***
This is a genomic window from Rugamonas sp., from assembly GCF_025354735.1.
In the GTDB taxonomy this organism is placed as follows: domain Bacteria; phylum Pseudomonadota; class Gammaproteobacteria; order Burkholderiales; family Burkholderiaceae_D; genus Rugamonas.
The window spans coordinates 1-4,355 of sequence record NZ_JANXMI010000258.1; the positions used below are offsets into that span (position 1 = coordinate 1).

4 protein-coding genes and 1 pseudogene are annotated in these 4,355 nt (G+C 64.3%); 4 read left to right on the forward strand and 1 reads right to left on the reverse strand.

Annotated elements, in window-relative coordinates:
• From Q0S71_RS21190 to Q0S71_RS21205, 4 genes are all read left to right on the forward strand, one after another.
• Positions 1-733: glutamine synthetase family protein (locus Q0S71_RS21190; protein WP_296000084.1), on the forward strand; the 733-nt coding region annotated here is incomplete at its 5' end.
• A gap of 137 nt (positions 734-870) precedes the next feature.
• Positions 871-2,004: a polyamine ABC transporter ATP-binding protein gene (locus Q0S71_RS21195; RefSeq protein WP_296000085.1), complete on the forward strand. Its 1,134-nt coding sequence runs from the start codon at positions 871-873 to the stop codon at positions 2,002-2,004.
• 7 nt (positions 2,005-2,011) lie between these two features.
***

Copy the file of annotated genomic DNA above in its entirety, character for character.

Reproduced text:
This is a genomic window from Rugamonas sp., from assembly GCF_025354735.1.
In the GTDB taxonomy this organism is placed as follows: domain Bacteria; phylum Pseudomonadota; class Gammaproteobacteria; order Burkholderiales; family Burkholderiaceae_D; genus Rugamonas.
The window spans coordinates 1-4,355 of sequence record NZ_JANXMI010000258.1; the positions used below are offsets into that span (position 1 = coordinate 1).

4 protein-coding genes and 1 pseudogene are annotated in these 4,355 nt (G+C 64.3%); 4 read left to right on the forward strand and 1 reads right to left on the reverse strand.

Annotated elements, in window-relative coordinates:
• From Q0S71_RS21190 to Q0S71_RS21205, 4 genes are all read left to right on the forward strand, one after another.
• Positions 1-733: glutamine synthetase family protein (locus Q0S71_RS21190; protein WP_296000084.1), on the forward strand; the 733-nt coding region annotated here is incomplete at its 5' end.
• A gap of 137 nt (positions 734-870) precedes the next feature.
• Positions 871-2,004: a polyamine ABC transporter ATP-binding protein gene (locus Q0S71_RS21195; RefSeq protein WP_296000085.1), complete on the forward strand. Its 1,134-nt coding sequence runs from the start codon at positions 871-873 to the stop codon at positions 2,002-2,004.
• 7 nt (positions 2,005-2,011) lie between these two features.